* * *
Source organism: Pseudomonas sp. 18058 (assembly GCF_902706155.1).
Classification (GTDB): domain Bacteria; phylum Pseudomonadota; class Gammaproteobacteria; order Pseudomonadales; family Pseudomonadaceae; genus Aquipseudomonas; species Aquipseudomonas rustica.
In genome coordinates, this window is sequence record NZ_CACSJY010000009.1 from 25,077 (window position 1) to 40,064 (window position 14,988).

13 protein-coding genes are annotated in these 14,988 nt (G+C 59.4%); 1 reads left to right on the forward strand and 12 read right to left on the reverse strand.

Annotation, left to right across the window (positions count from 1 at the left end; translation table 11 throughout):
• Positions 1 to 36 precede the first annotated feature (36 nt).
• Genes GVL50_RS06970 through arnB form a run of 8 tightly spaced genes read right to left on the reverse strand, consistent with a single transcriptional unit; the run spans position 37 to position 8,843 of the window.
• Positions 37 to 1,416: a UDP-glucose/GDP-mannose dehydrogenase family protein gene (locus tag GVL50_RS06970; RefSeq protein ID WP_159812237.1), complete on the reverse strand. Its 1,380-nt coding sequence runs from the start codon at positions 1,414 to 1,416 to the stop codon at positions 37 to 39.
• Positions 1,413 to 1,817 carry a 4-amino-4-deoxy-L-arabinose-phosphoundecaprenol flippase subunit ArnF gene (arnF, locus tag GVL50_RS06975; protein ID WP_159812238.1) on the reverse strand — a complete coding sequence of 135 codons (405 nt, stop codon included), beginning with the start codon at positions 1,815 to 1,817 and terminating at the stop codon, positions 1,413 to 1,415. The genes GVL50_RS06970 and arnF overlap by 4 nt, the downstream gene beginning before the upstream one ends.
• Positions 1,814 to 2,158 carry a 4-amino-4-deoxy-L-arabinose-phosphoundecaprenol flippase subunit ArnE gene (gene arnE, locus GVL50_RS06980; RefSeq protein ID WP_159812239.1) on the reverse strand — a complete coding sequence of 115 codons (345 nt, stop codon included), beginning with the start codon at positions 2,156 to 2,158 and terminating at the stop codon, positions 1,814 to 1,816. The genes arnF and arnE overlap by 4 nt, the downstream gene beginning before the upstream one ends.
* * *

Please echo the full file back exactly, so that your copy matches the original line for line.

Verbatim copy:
Source organism: Pseudomonas sp. 18058 (assembly GCF_902706155.1).
Classification (GTDB): domain Bacteria; phylum Pseudomonadota; class Gammaproteobacteria; order Pseudomonadales; family Pseudomonadaceae; genus Aquipseudomonas; species Aquipseudomonas rustica.
In genome coordinates, this window is sequence record NZ_CACSJY010000009.1 from 25,077 (window position 1) to 40,064 (window position 14,988).

13 protein-coding genes are annotated in these 14,988 nt (G+C 59.4%); 1 reads left to right on the forward strand and 12 read right to left on the reverse strand.

Annotation, left to right across the window (positions count from 1 at the left end; translation table 11 throughout):
• Positions 1 to 36 precede the first annotated feature (36 nt).
• Genes GVL50_RS06970 through arnB form a run of 8 tightly spaced genes read right to left on the reverse strand, consistent with a single transcriptional unit; the run spans position 37 to position 8,843 of the window.
• Positions 37 to 1,416: a UDP-glucose/GDP-mannose dehydrogenase family protein gene (locus tag GVL50_RS06970; RefSeq protein ID WP_159812237.1), complete on the reverse strand. Its 1,380-nt coding sequence runs from the start codon at positions 1,414 to 1,416 to the stop codon at positions 37 to 39.
• Positions 1,413 to 1,817 carry a 4-amino-4-deoxy-L-arabinose-phosphoundecaprenol flippase subunit ArnF gene (arnF, locus tag GVL50_RS06975; protein ID WP_159812238.1) on the reverse strand — a complete coding sequence of 135 codons (405 nt, stop codon included), beginning with the start codon at positions 1,815 to 1,817 and terminating at the stop codon, positions 1,413 to 1,415. The genes GVL50_RS06970 and arnF overlap by 4 nt, the downstream gene beginning before the upstream one ends.
• Positions 1,814 to 2,158 carry a 4-amino-4-deoxy-L-arabinose-phosphoundecaprenol flippase subunit ArnE gene (gene arnE, locus GVL50_RS06980; RefSeq protein ID WP_159812239.1) on the reverse strand — a complete coding sequence of 115 codons (345 nt, stop codon included), beginning with the start codon at positions 2,156 to 2,158 and terminating at the stop codon, positions 1,814 to 1,816. The genes arnF and arnE overlap by 4 nt, the downstream gene beginning before the upstream one ends.